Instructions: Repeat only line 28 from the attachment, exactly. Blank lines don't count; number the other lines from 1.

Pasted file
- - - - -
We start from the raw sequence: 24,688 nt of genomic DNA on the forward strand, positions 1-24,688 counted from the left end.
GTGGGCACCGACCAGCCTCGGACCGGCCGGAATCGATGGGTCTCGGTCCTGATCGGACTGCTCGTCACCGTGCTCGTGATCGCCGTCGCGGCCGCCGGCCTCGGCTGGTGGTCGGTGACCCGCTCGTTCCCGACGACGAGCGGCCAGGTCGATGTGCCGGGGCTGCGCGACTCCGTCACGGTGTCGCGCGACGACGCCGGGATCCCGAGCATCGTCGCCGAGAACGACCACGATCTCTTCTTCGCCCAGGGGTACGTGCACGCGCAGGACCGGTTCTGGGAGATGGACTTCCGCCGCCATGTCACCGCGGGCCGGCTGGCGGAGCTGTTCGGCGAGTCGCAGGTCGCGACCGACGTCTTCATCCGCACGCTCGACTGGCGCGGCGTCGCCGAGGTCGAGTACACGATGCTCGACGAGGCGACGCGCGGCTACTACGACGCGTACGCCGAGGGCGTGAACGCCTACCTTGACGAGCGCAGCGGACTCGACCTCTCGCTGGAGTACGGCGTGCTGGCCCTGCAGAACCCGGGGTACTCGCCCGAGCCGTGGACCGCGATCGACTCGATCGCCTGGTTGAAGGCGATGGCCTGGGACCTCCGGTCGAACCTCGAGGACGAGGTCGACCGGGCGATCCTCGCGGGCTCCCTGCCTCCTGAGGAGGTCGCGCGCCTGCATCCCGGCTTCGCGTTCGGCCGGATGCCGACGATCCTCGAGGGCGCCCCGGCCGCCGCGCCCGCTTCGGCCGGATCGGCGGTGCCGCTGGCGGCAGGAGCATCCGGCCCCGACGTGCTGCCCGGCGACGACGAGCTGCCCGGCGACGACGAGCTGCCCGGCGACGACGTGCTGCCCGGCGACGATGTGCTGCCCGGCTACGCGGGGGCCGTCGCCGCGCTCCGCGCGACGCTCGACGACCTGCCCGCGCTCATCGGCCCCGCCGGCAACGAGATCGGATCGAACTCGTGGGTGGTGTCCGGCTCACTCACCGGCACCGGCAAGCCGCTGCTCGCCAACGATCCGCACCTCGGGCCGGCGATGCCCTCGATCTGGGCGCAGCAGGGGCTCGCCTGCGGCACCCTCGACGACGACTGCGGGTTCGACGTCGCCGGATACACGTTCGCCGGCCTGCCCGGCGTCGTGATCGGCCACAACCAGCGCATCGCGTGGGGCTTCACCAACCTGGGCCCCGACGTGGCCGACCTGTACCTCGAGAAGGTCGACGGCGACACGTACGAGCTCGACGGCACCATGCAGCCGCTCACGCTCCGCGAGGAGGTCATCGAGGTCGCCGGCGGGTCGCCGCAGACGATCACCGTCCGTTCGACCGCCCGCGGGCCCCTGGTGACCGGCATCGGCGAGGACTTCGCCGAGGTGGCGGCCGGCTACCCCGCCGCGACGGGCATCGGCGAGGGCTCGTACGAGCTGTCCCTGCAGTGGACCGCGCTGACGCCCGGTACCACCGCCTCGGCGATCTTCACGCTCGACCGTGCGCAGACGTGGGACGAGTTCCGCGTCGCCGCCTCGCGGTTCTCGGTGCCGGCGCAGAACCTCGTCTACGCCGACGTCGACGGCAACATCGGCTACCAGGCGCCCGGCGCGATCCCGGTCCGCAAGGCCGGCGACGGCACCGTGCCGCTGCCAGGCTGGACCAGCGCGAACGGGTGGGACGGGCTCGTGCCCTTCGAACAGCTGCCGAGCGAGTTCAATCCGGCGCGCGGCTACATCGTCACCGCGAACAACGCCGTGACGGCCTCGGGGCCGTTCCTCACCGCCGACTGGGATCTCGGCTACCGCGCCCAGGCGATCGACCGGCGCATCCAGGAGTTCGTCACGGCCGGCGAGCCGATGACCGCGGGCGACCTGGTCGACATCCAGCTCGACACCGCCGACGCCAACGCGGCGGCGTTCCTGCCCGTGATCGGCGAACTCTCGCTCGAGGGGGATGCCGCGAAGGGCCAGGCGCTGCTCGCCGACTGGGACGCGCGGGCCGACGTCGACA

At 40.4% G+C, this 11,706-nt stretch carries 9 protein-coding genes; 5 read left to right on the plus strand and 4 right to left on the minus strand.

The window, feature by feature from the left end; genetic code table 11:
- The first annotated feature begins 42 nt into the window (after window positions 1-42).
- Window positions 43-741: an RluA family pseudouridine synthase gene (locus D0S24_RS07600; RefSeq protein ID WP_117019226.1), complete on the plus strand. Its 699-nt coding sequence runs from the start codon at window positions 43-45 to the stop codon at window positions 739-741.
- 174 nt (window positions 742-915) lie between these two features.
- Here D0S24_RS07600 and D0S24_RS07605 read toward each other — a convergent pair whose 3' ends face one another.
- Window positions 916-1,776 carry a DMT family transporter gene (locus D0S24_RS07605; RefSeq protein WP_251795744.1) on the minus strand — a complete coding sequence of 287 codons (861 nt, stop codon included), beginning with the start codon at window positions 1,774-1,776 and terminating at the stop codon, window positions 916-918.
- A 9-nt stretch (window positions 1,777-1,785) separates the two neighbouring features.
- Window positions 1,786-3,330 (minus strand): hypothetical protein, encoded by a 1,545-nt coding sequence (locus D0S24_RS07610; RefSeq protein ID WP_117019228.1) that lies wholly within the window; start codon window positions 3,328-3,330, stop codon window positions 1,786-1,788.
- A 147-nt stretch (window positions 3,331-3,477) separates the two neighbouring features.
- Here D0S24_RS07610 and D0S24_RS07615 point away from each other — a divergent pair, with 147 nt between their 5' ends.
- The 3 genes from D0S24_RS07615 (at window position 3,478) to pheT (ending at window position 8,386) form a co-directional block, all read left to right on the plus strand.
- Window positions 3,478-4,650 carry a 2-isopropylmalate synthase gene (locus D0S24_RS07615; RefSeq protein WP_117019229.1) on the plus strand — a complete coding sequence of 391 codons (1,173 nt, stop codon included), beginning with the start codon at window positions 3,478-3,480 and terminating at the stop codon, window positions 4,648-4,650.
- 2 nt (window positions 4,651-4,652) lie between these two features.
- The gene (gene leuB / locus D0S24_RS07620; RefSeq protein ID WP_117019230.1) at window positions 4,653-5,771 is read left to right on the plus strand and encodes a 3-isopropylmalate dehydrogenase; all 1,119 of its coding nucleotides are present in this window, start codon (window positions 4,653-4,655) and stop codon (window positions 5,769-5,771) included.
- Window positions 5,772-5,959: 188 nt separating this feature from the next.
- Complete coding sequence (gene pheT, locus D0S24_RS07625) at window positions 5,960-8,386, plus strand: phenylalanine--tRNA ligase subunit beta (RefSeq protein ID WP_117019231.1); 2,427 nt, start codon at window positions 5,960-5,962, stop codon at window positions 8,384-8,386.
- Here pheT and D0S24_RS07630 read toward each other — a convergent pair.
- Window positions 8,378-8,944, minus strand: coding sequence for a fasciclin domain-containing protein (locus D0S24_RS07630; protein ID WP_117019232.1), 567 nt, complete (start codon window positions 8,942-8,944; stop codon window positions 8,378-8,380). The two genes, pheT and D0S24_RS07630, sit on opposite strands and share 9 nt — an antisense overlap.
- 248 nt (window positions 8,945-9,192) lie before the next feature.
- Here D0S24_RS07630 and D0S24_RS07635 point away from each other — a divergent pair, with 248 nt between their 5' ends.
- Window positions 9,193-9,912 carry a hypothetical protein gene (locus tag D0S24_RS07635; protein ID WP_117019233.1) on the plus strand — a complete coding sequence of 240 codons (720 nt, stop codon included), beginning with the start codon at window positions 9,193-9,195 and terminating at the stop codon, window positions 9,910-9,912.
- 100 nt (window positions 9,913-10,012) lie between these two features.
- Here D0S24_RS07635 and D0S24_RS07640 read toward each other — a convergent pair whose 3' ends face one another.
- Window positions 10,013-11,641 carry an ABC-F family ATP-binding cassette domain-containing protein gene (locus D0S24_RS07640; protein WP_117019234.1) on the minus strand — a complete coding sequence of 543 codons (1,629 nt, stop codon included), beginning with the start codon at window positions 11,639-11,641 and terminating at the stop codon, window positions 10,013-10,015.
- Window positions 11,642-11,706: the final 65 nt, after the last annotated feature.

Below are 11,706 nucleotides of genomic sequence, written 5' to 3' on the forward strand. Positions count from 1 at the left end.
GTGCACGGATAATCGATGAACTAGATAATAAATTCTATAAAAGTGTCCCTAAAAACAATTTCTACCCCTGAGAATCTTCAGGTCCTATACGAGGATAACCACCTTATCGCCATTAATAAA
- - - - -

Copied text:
- Window positions 11,642-11,706: the final 65 nt, after the last annotated feature.